Every year people up and down the country light bonfires and burn effigies of a man named Guy Fawkes.
Weston Park on the Shropshire/Staffordshire border has hosted one of the regions biggest bonfire and fireworks celebrations, attracting around 10,000 people every November, since 1986.
Staff have been busily constructing the bonfire and making preparations for this year’s event which takes place on Sunday November 3.
Building a bonfire is a tradition that dates back to 1605 when a group of conspirators including Fawkes attempted to blow up the Houses of Parliament.
But the plot to kill King James I and his government was rumbled, and fires were lit in celebration of the monarch surviving an attempt on his life.
Later straw effigies of Fawkes started being made by local communities to be thrown on top to be burned.
Taking centre stage at the popular event at Weston Park will be a 20 to 22 ft high bonfire which has been built in the parkland.
Building the bonfire
It has been made from wood that has been gathered by the team from around the estate during the year.
“We gather timber throughout the year from branches and trees that have fallen down in the park,” said park events and visitor manager, Stuart Craddock.
“This year we’ve also got old horse jumps, that have seen better days, and donated from the horse trials,” he adds.
It takes two weeks to build the pyre and taking the prime spot at the very top will be the Guy, which this year has been made by pupils at Wrockwardine Wood Junior School in Telford.
“Every year we ask a school in Shropshire or Staffordshire to build a guy for us. We’ve been doing that for about 10 years. The only requirement is that is large enough to be seen at the top so it needs to be about 6ft.
“They bring it down to the park and we do a photo shoot. It’s great fun for them to be involved.
“In the 1990s, the Guys used to be modelled on members of staff and there was one of me, so this is much better,” said Stuart, who has worked on the estate for 32 years.
Once the giant bonfire has been constructed, the team will do a last check for any wildlife that may have wandered in, before taking precautions to ensure no creature can come to any harm.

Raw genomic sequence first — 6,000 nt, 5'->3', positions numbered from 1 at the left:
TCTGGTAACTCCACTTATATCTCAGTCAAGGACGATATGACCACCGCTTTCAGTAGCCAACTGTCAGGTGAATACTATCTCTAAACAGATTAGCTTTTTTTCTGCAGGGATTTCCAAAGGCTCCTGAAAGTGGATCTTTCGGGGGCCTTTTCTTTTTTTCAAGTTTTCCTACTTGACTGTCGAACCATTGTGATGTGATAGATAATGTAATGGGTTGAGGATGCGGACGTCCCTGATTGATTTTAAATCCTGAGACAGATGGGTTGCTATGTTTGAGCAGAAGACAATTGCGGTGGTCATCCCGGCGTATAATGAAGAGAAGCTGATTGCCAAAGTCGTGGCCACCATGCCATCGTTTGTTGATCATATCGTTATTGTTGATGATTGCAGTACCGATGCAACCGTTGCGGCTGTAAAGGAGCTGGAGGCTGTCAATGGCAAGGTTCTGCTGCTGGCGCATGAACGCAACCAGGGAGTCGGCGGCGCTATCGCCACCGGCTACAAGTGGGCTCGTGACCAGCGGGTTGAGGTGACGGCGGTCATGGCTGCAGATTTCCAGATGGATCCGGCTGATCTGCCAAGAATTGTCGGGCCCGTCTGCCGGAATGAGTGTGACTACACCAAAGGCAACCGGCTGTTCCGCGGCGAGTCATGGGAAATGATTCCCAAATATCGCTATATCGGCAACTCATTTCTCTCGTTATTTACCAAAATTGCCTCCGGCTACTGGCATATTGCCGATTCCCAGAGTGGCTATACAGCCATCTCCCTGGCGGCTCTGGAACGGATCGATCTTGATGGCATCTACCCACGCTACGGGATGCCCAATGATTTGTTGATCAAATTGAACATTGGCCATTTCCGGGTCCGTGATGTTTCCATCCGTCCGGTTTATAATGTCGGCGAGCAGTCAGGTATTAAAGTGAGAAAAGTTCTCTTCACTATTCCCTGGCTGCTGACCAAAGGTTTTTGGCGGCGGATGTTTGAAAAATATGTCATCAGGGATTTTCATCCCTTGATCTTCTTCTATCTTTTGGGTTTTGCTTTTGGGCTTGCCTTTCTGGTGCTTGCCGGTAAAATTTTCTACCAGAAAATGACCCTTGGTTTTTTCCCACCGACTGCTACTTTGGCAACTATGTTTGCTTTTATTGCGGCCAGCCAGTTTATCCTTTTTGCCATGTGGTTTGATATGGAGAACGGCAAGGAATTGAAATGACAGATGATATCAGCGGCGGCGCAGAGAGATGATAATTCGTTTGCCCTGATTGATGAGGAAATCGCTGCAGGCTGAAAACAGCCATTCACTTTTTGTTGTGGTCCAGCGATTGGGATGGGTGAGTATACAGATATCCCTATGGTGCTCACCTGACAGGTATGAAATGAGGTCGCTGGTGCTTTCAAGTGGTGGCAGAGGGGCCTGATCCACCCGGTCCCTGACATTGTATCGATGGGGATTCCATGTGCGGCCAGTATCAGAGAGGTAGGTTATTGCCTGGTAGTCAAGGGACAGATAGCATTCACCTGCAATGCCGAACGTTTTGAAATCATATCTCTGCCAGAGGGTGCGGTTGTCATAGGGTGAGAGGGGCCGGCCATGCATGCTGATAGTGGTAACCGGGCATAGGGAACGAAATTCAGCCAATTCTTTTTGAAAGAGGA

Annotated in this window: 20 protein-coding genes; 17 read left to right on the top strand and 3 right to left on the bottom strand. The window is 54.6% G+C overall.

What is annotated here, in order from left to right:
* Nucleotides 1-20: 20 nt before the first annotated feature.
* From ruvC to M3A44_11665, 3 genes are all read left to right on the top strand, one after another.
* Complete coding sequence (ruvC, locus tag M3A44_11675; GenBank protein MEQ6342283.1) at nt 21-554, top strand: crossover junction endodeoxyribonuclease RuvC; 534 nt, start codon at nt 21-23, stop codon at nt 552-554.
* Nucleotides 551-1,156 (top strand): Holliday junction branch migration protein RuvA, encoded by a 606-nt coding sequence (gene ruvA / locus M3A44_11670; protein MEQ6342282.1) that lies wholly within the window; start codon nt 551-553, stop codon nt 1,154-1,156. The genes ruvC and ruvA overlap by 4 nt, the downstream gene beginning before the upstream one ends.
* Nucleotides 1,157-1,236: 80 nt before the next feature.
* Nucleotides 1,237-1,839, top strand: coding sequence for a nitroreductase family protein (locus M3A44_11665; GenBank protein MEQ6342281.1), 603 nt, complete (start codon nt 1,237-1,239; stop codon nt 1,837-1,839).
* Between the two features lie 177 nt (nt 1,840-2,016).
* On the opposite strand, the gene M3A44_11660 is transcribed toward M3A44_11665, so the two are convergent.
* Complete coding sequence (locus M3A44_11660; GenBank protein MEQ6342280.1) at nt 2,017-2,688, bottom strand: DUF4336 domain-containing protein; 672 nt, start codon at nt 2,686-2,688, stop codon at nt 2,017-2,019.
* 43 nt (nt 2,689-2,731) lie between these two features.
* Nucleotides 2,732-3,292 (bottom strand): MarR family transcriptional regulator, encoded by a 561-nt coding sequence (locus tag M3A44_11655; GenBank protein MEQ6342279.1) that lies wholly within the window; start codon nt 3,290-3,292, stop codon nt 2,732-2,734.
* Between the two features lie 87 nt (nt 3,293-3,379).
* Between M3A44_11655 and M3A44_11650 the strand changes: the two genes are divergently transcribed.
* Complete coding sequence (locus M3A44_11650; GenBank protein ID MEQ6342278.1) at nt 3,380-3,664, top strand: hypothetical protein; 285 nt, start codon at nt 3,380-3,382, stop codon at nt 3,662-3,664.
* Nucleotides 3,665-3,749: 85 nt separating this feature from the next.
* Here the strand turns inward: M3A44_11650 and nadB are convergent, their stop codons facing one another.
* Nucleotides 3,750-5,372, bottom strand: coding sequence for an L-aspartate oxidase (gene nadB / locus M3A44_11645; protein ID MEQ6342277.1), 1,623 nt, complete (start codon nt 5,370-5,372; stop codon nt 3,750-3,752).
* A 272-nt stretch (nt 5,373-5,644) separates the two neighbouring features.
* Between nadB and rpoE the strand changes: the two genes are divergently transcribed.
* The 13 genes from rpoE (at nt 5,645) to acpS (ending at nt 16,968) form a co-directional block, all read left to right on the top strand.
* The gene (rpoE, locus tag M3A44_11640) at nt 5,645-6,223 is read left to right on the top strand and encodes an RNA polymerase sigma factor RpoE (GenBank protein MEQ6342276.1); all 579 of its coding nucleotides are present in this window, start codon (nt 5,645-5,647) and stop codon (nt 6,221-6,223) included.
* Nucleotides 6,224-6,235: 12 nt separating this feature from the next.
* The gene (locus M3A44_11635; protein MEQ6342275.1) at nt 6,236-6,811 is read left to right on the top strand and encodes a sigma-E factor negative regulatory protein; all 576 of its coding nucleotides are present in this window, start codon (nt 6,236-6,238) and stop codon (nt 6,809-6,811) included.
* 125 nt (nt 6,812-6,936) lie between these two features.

“We always put wire mesh around the base to stop hedgehogs and other wildlife from making a nest. The last thing we want is to have any injured animals,” explained Stuart.
The bonfire will be lit at 5.30pm on Sunday and will continue to burn until Tuesday morning.
There will be plenty on offer for visitors during the night with two firework displays, a fun fair, food stalls and two bars.
Stuart and the rest of the team will be keeping their fingers crossed for clear skies so that the fireworks displays are as sparkling as possible for visitors. “You know it’s going to be a cold evening but what we don’t want is mist and fog. The company that does the fireworks can vary the display depending on the weather,” he explained.
The annual November display is one of 16 public events organised by Stuart throughout the year, and is staged by Weston Park’s own team. They range from the smallest – a competition for German Shepherds involving 12 dogs – to the largest – The Midland Game Fair, which attracts 35,000 people every year.
Stuart knows the park like the back of his hand so he can choose the best spot for each activity.
The location for the bonfire and firework event was picked to ensure it could be accessed easily both by visitor and operators of the funfair and the stallholders who need to bring their equipment and supplies onto the site.
“We used to hold it in the centre of the parkland but all of the funfair attractions had to be wheeled over there, now the site is easily accessible,” Stuart tells Weekend.
He says organising and managing the bonfire and fireworks event provides plenty of job satisfaction and he enjoys seeing the whole team come together to provide visitors with a night to remember.
“For me the satisfaction is seeing everything working, seeing the traffic plan working, people coming on to site, getting parked, seeing the bonfire and fireworks and experiencing the whole event before leaving with as little congestion as possible and hearing the feedback afterwards,” adds Stuart.
He says the event has grown in popularity over the years and become a firm family favourite.
“People come back year after year. As soon as the date is announced they put it in their calender,” adds Stuart. “It’s a busy time of year for the team who are also gearing up for their Christmas Food & Craft Fayre, which takes place on December 7 and 8 and features 100 indoor and outdoor stalls.
Hot on its tail will be Enchanted Weston which will weave plenty of festive magic with an illuminated forest experience.
“I think people are looking for more experiences so as well as the traditional events, we try to offer something a bit different too,” says Stuart.
Tickets on the night cost £22 per car (up to six per car) and the gate opens at 3pm. Fireworks displays take place at 6pm and 7.30pm.